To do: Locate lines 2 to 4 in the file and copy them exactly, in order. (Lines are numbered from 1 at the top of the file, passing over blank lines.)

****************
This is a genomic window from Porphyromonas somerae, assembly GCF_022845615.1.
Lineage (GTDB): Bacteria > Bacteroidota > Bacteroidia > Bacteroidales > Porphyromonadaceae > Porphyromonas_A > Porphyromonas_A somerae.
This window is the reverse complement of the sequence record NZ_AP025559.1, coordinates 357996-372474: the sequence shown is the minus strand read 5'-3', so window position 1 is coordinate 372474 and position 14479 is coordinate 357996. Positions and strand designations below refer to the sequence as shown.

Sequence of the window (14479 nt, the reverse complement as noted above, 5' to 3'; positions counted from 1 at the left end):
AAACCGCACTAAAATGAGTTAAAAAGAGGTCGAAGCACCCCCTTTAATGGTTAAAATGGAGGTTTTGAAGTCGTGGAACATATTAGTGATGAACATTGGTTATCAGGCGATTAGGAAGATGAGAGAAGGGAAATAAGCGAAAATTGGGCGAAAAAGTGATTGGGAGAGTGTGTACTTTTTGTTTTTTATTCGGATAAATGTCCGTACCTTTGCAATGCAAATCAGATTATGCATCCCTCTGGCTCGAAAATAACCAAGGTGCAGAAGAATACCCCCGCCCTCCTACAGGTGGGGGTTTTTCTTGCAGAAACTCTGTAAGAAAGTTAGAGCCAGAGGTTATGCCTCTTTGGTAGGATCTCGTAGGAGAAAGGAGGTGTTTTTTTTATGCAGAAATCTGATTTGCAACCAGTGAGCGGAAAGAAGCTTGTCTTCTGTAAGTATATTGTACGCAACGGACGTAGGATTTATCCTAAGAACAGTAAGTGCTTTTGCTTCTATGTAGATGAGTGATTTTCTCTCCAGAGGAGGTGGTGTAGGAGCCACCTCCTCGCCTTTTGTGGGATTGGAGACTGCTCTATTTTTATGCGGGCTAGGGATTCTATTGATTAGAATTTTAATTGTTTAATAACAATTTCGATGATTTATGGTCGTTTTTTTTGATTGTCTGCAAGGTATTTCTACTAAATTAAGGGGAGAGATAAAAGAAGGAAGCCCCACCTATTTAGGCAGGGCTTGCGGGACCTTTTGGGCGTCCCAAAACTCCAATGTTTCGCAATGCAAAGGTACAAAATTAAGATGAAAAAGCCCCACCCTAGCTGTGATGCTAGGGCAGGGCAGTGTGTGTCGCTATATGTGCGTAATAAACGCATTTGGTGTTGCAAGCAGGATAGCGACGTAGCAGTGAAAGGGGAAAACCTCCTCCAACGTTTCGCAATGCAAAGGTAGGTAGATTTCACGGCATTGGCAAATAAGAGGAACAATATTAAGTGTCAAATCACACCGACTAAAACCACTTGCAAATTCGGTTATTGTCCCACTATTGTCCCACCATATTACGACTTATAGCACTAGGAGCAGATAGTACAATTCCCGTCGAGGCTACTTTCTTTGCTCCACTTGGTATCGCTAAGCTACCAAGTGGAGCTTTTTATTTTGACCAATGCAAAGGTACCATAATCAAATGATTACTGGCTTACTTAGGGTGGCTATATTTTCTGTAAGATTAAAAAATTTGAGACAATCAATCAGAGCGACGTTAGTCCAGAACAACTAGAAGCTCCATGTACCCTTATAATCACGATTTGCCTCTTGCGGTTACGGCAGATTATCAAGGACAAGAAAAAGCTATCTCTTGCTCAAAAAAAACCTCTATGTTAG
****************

Lineage (GTDB): Bacteria > Bacteroidota > Bacteroidia > Bacteroidales > Porphyromonadaceae > Porphyromonas_A > Porphyromonas_A somerae.
This window is the reverse complement of the sequence record NZ_AP025559.1, coordinates 357996-372474: the sequence shown is the minus strand read 5'-3', so window position 1 is coordinate 372474 and position 14479 is coordinate 357996. Positions and strand designations below refer to the sequence as shown.

Sequence of the window (14479 nt, the reverse complement as noted above, 5' to 3'; positions counted from 1 at the left end):